I only have a few short days to be home though, it is bitter sweet really. I leave Oct. 3 for another adventure out to Catalina Island til the end of October. Just for a short month, enough time to work a bit, train a bit, get a tan a bit, eat a bit, swim a bit, scuba a bit, turn into a mermaid a lot and eat a bit.
I am excited to go somewhere warm for a change, it will be so amazing to dress down and wear short shorts, tank tops and bikinis and frolic around barefoot. I am ecstatic about that sunshine and warm ocean water. Hello sunshine and frolicking on the beach, diving into the ocean, and letting the wind ripple through my hair and enjoying it.
Good bye Alaska, Hello Utah, and See you soon Catalina Island!
Let the good times roll…..and roll….and roll.
Posted by brookenature at 11:33 AM
Thursday, September 20, 2012
After finally getting a ride from the Canadians neighbor, we made it to Tagish for the night and then awoke early to bring the Canadian to work in Whitehorse. He let us take his car so I could get back to Skagway and explore some of the area too. So we got some coffee went to the shop, got a bite to eat and decided to go visit an animal preservation that was about twenty minutes away. I love animals! This place also happened to be close to a hot spring. I may love water and hot springs more that cheesy potatoes and after not being in one for over 5 months it was necessary for me to jump in. I asked the Taiwan girls if it was okay, just for 15 minutes because we were in a rush to get me back to Skagway and they said yes. So I went, paid the $11 to get in and soaked up that hot water for a mere 17 minutes before going back to the car. That was the first time in 5 days I had, kind of taken a bath. I didn't get the real bath that actually cleaned me til I got back to Juneau later that night.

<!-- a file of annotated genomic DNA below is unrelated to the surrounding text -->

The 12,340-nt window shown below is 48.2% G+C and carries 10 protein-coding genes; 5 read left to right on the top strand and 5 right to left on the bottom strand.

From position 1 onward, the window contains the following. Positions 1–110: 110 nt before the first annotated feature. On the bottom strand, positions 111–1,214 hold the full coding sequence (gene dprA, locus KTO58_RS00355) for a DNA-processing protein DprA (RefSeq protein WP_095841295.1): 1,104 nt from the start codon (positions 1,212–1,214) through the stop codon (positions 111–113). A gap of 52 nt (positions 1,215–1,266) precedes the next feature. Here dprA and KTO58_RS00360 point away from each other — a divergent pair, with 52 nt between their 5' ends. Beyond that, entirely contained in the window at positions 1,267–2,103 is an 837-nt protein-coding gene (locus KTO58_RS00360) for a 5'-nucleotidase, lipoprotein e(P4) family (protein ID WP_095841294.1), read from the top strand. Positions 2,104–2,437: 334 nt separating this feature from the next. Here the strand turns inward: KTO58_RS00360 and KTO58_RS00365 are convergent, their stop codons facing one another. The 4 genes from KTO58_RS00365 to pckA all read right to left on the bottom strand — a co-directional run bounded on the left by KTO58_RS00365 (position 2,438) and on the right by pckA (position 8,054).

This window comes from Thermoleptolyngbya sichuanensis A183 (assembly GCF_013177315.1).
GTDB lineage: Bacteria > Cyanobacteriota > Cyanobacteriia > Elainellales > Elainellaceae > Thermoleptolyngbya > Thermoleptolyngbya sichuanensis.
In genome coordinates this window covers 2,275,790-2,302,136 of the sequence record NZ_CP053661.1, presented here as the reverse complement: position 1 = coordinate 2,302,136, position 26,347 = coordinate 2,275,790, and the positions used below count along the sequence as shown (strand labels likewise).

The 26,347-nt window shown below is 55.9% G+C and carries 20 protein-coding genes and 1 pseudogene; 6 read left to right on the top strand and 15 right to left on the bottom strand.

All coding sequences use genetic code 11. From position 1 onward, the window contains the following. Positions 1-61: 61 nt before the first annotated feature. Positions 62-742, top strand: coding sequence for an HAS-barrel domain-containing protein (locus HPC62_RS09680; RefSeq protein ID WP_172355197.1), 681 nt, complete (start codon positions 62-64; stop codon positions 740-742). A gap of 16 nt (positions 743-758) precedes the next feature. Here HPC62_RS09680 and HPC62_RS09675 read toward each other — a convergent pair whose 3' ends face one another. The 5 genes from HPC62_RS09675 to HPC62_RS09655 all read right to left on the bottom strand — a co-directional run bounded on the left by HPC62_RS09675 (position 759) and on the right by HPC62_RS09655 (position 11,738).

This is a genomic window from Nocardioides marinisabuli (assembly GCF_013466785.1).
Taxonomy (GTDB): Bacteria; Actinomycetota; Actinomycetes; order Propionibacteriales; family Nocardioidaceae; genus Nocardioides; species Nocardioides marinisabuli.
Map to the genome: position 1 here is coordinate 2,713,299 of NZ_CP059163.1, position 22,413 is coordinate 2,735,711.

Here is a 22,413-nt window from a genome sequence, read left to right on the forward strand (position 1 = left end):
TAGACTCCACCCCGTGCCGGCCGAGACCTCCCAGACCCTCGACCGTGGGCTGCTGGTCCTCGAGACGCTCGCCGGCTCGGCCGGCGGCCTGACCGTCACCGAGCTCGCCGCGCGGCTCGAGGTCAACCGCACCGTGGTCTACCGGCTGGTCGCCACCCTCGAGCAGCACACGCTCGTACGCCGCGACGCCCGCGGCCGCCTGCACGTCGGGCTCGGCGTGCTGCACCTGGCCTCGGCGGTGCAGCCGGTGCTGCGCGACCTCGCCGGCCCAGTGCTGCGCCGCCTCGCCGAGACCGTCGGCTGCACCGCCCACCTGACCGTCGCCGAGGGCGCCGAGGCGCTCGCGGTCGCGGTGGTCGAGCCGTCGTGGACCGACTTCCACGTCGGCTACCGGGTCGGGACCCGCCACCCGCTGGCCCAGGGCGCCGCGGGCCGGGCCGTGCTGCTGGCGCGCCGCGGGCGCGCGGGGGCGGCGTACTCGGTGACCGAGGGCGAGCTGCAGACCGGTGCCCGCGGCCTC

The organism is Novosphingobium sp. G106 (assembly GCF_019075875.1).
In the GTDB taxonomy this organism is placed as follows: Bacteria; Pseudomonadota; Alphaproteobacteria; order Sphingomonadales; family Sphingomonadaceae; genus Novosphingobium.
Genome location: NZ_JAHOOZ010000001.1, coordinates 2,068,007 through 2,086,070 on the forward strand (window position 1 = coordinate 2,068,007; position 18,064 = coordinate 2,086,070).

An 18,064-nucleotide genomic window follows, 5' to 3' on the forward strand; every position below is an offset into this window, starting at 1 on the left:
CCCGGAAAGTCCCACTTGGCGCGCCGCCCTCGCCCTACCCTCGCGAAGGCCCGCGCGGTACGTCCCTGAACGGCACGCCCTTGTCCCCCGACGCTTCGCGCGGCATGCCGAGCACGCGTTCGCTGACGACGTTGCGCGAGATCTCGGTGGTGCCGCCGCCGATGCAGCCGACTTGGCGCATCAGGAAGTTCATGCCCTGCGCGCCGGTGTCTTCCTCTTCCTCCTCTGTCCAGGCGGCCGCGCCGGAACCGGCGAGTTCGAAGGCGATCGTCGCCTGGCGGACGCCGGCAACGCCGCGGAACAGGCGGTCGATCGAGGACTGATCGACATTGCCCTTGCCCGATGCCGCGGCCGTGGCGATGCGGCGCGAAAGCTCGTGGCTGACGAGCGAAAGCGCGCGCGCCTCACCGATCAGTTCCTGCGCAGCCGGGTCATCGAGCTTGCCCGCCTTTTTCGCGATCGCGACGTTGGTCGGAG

I made it :) Yukon Territory
Canada Flag and I
Bought me some Canada Dry Gingerale in Canada.
Me and zee squirrel
I'm Horny? or Antlery.
Ooooh so big.
Taghini Hot Springs
I love water. I'm a mermaid.
How fast I had to drive to get to the ferry in Skagway. Turns out, I took the long way and it took an extra hour. We got there at 4:07 pm and the ferry left at 4:15 pm. I was suppose to be there at 3:15 pm. So glad I made it.
Posted by brookenature at 9:24 AM
On my last post, I mentioned that I was going to Canada.
I did it, I went there and the way I got there was by
Trekking across the Chilkoot Trail
33 miles -- 53 kilometers
Into the wild
through five different ecosystems
after the main season ended for doing the trek.
On September 14, it was a dull early morning where I woke up, hobbled out of bed and picked up all this gear.
Got my hiking backpack, 20 degree farenheit sleeping bag and dry sack, extra pair of clothes, camelback, water, rain jacket, food, hiking shoes, extra socks, flashlight, first aid, pepper spray, passport, and of course, my tambourine and I was out the door. Carried on all my baggage onto the ferry, fell into a light sleep for the next few hours and awoke to a whale announcement from the people sitting behind me. I jump up and see a small pod of orcas for a split second and then go back to my stuff and drink my protein chocolate malt drink I brought to attempt to energize and prepare me for this beast I was going to attempt to conquer in the next couple days.